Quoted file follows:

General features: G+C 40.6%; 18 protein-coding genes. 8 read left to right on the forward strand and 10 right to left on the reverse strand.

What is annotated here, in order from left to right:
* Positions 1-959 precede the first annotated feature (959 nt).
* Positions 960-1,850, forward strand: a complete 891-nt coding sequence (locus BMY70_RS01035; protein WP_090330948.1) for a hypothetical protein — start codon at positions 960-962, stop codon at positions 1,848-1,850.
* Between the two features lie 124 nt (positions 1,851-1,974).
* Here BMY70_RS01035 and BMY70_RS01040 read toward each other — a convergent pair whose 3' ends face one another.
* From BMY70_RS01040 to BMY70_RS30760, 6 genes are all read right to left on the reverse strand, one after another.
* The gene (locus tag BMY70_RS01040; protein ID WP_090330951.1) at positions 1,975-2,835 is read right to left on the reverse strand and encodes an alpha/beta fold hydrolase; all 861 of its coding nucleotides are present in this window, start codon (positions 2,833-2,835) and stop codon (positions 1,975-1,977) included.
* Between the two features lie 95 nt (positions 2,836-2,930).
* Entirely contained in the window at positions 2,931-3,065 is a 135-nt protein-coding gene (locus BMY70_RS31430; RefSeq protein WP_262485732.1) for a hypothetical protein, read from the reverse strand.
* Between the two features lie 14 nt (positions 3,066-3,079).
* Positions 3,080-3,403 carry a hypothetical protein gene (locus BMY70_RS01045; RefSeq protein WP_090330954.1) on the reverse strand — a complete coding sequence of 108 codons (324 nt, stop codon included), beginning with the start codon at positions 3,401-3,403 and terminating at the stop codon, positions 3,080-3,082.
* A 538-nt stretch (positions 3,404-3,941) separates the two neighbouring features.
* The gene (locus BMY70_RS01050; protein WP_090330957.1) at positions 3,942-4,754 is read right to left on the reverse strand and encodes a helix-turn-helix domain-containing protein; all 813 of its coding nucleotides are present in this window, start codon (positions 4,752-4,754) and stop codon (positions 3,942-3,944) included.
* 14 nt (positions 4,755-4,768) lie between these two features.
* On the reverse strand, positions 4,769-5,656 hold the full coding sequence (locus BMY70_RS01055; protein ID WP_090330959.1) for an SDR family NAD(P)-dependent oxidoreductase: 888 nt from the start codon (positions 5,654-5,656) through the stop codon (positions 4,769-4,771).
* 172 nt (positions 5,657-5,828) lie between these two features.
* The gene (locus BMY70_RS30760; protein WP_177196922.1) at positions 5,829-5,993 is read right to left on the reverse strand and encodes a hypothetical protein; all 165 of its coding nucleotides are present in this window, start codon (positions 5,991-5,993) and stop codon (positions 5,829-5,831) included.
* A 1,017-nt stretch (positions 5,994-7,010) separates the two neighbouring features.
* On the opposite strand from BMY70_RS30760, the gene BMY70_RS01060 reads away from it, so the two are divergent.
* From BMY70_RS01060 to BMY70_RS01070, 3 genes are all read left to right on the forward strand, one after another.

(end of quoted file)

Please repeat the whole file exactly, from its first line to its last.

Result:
General features: G+C 40.6%; 18 protein-coding genes. 8 read left to right on the forward strand and 10 right to left on the reverse strand.

What is annotated here, in order from left to right:
* Positions 1-959 precede the first annotated feature (959 nt).
* Positions 960-1,850, forward strand: a complete 891-nt coding sequence (locus BMY70_RS01035; protein WP_090330948.1) for a hypothetical protein — start codon at positions 960-962, stop codon at positions 1,848-1,850.
* Between the two features lie 124 nt (positions 1,851-1,974).
* Here BMY70_RS01035 and BMY70_RS01040 read toward each other — a convergent pair whose 3' ends face one another.
* From BMY70_RS01040 to BMY70_RS30760, 6 genes are all read right to left on the reverse strand, one after another.
* The gene (locus tag BMY70_RS01040; protein ID WP_090330951.1) at positions 1,975-2,835 is read right to left on the reverse strand and encodes an alpha/beta fold hydrolase; all 861 of its coding nucleotides are present in this window, start codon (positions 2,833-2,835) and stop codon (positions 1,975-1,977) included.
* Between the two features lie 95 nt (positions 2,836-2,930).
* Entirely contained in the window at positions 2,931-3,065 is a 135-nt protein-coding gene (locus BMY70_RS31430; RefSeq protein WP_262485732.1) for a hypothetical protein, read from the reverse strand.
* Between the two features lie 14 nt (positions 3,066-3,079).
* Positions 3,080-3,403 carry a hypothetical protein gene (locus BMY70_RS01045; RefSeq protein WP_090330954.1) on the reverse strand — a complete coding sequence of 108 codons (324 nt, stop codon included), beginning with the start codon at positions 3,401-3,403 and terminating at the stop codon, positions 3,080-3,082.
* A 538-nt stretch (positions 3,404-3,941) separates the two neighbouring features.
* The gene (locus BMY70_RS01050; protein WP_090330957.1) at positions 3,942-4,754 is read right to left on the reverse strand and encodes a helix-turn-helix domain-containing protein; all 813 of its coding nucleotides are present in this window, start codon (positions 4,752-4,754) and stop codon (positions 3,942-3,944) included.
* 14 nt (positions 4,755-4,768) lie between these two features.
* On the reverse strand, positions 4,769-5,656 hold the full coding sequence (locus BMY70_RS01055; protein ID WP_090330959.1) for an SDR family NAD(P)-dependent oxidoreductase: 888 nt from the start codon (positions 5,654-5,656) through the stop codon (positions 4,769-4,771).
* 172 nt (positions 5,657-5,828) lie between these two features.
* The gene (locus BMY70_RS30760; protein WP_177196922.1) at positions 5,829-5,993 is read right to left on the reverse strand and encodes a hypothetical protein; all 165 of its coding nucleotides are present in this window, start codon (positions 5,991-5,993) and stop codon (positions 5,829-5,831) included.
* A 1,017-nt stretch (positions 5,994-7,010) separates the two neighbouring features.
* On the opposite strand from BMY70_RS30760, the gene BMY70_RS01060 reads away from it, so the two are divergent.
* From BMY70_RS01060 to BMY70_RS01070, 3 genes are all read left to right on the forward strand, one after another.